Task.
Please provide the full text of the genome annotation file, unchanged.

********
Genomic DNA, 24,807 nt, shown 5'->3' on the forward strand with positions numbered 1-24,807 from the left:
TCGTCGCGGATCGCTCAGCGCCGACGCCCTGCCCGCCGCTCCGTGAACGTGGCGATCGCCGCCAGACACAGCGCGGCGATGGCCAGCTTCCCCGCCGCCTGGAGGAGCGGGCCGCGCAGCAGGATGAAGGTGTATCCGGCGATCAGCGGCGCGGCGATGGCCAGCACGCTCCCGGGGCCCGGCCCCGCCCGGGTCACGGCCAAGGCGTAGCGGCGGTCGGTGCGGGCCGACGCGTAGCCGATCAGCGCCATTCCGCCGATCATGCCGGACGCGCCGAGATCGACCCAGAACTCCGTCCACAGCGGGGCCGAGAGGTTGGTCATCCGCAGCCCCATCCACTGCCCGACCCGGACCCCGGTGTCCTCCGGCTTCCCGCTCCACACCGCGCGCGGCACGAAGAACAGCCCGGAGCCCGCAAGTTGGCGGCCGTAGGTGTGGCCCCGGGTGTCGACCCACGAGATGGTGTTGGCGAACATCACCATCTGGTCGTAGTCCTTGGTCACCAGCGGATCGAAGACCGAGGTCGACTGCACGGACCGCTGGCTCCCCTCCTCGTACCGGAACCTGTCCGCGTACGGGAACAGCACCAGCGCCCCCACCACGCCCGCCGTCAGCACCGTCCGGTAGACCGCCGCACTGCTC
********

Genomic DNA, 24,807 nt, shown 5'->3' on the forward strand with positions numbered 1-24,807 from the left:
TCGTCGCGGATCGCTCAGCGCCGACGCCCTGCCCGCCGCTCCGTGAACGTGGCGATCGCCGCCAGACACAGCGCGGCGATGGCCAGCTTCCCCGCCGCCTGGAGGAGCGGGCCGCGCAGCAGGATGAAGGTGTATCCGGCGATCAGCGGCGCGGCGATGGCCAGCACGCTCCCGGGGCCCGGCCCCGCCCGGGTCACGGCCAAGGCGTAGCGGCGGTCGGTGCGGGCCGACGCGTAGCCGATCAGCGCCATTCCGCCGATCATGCCGGACGCGCCGAGATCGACCCAGAACTCCGTCCACAGCGGGGCCGAGAGGTTGGTCATCCGCAGCCCCATCCACTGCCCGACCCGGACCCCGGTGTCCTCCGGCTTCCCGCTCCACACCGCGCGCGGCACGAAGAACAGCCCGGAGCCCGCAAGTTGGCGGCCGTAGGTGTGGCCCCGGGTGTCGACCCACGAGATGGTGTTGGCGAACATCACCATCTGGTCGTAGTCCTTGGTCACCAGCGGATCGAAGACCGAGGTCGACTGCACGGACCGCTGGCTCCCCTCCTCGTACCGGAACCTGTCCGCGTACGGGAACAGCACCAGCGCCCCCACCACGCCCGCCGTCAGCACCGTCCGGTAGACCGCCGCACTGCTC